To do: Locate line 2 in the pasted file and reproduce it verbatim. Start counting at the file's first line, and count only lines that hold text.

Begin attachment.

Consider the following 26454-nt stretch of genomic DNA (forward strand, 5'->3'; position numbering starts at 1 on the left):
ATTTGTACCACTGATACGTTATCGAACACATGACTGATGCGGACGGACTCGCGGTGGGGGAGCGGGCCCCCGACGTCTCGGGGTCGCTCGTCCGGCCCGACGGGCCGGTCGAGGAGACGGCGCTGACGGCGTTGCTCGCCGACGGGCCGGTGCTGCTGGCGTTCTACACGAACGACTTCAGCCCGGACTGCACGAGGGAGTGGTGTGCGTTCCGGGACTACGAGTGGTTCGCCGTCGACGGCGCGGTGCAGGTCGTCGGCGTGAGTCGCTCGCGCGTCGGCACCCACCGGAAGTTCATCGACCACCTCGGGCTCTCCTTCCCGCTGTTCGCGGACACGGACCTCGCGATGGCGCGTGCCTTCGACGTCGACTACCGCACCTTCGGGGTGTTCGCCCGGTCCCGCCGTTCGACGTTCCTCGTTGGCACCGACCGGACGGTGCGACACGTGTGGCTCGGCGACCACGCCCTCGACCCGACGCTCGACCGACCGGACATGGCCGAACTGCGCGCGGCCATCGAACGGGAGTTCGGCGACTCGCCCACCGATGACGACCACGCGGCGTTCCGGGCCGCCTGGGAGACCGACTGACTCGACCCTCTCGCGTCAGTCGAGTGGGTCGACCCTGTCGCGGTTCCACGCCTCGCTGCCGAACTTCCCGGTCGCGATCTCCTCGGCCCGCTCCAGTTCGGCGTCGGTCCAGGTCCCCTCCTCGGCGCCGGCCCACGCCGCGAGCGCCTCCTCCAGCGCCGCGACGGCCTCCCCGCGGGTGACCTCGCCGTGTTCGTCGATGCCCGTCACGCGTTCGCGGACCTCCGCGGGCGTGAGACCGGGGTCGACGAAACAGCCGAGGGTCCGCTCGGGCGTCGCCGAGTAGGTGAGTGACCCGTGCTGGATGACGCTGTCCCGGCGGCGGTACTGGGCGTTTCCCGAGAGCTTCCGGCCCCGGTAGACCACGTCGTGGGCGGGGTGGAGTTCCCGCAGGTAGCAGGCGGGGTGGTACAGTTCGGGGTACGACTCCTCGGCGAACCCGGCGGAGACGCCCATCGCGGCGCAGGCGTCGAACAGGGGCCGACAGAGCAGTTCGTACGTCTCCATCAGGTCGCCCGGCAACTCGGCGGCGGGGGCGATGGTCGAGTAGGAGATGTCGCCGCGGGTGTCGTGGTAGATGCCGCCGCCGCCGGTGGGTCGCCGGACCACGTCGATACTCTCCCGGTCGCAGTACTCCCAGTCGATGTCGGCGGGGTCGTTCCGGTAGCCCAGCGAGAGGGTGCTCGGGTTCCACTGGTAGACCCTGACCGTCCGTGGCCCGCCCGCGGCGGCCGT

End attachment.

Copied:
ATTTGTACCACTGATACGTTATCGAACACATGACTGATGCGGACGGACTCGCGGTGGGGGAGCGGGCCCCCGACGTCTCGGGGTCGCTCGTCCGGCCCGACGGGCCGGTCGAGGAGACGGCGCTGACGGCGTTGCTCGCCGACGGGCCGGTGCTGCTGGCGTTCTACACGAACGACTTCAGCCCGGACTGCACGAGGGAGTGGTGTGCGTTCCGGGACTACGAGTGGTTCGCCGTCGACGGCGCGGTGCAGGTCGTCGGCGTGAGTCGCTCGCGCGTCGGCACCCACCGGAAGTTCATCGACCACCTCGGGCTCTCCTTCCCGCTGTTCGCGGACACGGACCTCGCGATGGCGCGTGCCTTCGACGTCGACTACCGCACCTTCGGGGTGTTCGCCCGGTCCCGCCGTTCGACGTTCCTCGTTGGCACCGACCGGACGGTGCGACACGTGTGGCTCGGCGACCACGCCCTCGACCCGACGCTCGACCGACCGGACATGGCCGAACTGCGCGCGGCCATCGAACGGGAGTTCGGCGACTCGCCCACCGATGACGACCACGCGGCGTTCCGGGCCGCCTGGGAGACCGACTGACTCGACCCTCTCGCGTCAGTCGAGTGGGTCGACCCTGTCGCGGTTCCACGCCTCGCTGCCGAACTTCCCGGTCGCGATCTCCTCGGCCCGCTCCAGTTCGGCGTCGGTCCAGGTCCCCTCCTCGGCGCCGGCCCACGCCGCGAGCGCCTCCTCCAGCGCCGCGACGGCCTCCCCGCGGGTGACCTCGCCGTGTTCGTCGATGCCCGTCACGCGTTCGCGGACCTCCGCGGGCGTGAGACCGGGGTCGACGAAACAGCCGAGGGTCCGCTCGGGCGTCGCCGAGTAGGTGAGTGACCCGTGCTGGATGACGCTGTCCCGGCGGCGGTACTGGGCGTTTCCCGAGAGCTTCCGGCCCCGGTAGACCACGTCGTGGGCGGGGTGGAGTTCCCGCAGGTAGCAGGCGGGGTGGTACAGTTCGGGGTACGACTCCTCGGCGAACCCGGCGGAGACGCCCATCGCGGCGCAGGCGTCGAACAGGGGCCGACAGAGCAGTTCGTACGTCTCCATCAGGTCGCCCGGCAACTCGGCGGCGGGGGCGATGGTCGAGTAGGAGATGTCGCCGCGGGTGTCGTGGTAGATGCCGCCGCCGCCGGTGGGTCGCCGGACCACGTCGATACTCTCCCGGTCGCAGTACTCCCAGTCGATGTCGGCGGGGTCGTTCCGGTAGCCCAGCGAGAGGGTGCTCGGGTTCCACTGGTAGACCCTGACCGTCCGTGGCCCGCCCGCGGCGGCCGT